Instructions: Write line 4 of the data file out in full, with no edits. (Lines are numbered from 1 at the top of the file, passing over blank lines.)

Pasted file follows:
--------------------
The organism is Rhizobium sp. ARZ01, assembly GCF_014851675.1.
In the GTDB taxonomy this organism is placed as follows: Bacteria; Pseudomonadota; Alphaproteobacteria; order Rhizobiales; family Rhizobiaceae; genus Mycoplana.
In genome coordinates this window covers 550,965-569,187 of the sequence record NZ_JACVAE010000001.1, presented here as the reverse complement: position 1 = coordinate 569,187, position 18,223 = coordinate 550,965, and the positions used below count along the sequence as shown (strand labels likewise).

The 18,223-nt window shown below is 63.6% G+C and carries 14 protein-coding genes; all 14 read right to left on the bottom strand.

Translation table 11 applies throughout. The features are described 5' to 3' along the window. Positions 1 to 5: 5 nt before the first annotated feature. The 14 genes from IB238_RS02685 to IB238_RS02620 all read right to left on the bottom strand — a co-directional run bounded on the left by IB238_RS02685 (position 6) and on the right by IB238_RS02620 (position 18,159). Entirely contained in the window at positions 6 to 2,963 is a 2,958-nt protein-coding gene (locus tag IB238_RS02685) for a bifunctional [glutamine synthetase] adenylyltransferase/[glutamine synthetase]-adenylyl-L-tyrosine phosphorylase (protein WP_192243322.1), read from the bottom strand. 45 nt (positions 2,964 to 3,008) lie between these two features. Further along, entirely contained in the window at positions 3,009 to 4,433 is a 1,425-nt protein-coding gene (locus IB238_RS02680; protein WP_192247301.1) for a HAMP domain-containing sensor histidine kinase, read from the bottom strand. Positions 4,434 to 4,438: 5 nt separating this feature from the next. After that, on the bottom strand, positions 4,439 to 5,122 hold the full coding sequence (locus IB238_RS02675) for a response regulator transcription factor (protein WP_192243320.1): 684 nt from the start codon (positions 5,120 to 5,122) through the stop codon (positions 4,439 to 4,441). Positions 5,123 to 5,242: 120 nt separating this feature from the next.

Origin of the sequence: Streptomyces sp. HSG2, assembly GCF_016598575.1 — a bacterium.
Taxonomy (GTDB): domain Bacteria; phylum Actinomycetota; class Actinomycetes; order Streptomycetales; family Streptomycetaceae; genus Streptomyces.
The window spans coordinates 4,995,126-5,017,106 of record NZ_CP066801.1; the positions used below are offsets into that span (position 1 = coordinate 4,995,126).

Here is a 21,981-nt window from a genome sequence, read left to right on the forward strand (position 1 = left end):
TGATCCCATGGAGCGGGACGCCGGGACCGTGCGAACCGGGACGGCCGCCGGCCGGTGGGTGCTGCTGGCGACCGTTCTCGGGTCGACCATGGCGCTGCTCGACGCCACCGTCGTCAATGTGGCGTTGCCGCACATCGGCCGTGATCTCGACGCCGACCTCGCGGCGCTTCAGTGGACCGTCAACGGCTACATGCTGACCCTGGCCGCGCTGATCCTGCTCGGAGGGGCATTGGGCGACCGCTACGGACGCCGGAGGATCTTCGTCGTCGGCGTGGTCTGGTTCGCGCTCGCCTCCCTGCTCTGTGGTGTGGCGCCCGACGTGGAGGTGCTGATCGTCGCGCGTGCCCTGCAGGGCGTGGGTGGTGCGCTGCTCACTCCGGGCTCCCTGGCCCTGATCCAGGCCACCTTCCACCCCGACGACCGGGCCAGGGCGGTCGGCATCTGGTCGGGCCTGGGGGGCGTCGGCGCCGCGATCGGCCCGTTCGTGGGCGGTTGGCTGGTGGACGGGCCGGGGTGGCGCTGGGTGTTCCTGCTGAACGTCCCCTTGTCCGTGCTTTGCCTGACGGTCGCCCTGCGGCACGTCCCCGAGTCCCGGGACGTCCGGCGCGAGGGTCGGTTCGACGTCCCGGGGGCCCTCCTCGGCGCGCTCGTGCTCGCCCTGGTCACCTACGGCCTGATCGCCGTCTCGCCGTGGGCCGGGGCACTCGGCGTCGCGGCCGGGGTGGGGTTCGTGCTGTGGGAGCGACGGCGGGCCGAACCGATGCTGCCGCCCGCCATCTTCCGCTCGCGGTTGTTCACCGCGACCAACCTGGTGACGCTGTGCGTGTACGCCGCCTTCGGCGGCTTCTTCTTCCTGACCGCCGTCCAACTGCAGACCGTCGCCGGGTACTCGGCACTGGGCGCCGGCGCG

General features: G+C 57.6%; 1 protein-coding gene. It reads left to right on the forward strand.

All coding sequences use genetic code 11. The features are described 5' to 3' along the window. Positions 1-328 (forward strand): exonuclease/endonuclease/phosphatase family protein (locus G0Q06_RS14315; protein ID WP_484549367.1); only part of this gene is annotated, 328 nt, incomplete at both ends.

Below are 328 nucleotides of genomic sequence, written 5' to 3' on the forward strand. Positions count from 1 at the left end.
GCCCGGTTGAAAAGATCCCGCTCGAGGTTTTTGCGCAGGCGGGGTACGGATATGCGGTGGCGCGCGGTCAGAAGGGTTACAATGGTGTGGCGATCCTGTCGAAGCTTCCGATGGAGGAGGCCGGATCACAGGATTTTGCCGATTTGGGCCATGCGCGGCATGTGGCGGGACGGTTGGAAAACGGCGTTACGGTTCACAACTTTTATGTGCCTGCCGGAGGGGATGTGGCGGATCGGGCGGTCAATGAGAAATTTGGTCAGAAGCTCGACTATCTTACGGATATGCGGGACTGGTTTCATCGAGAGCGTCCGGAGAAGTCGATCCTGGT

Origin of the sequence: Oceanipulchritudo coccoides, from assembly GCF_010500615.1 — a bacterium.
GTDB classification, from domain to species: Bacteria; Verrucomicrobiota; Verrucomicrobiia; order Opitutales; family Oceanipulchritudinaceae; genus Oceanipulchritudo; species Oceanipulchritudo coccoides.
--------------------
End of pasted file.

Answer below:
The 18,223-nt window shown below is 63.6% G+C and carries 14 protein-coding genes; all 14 read right to left on the bottom strand.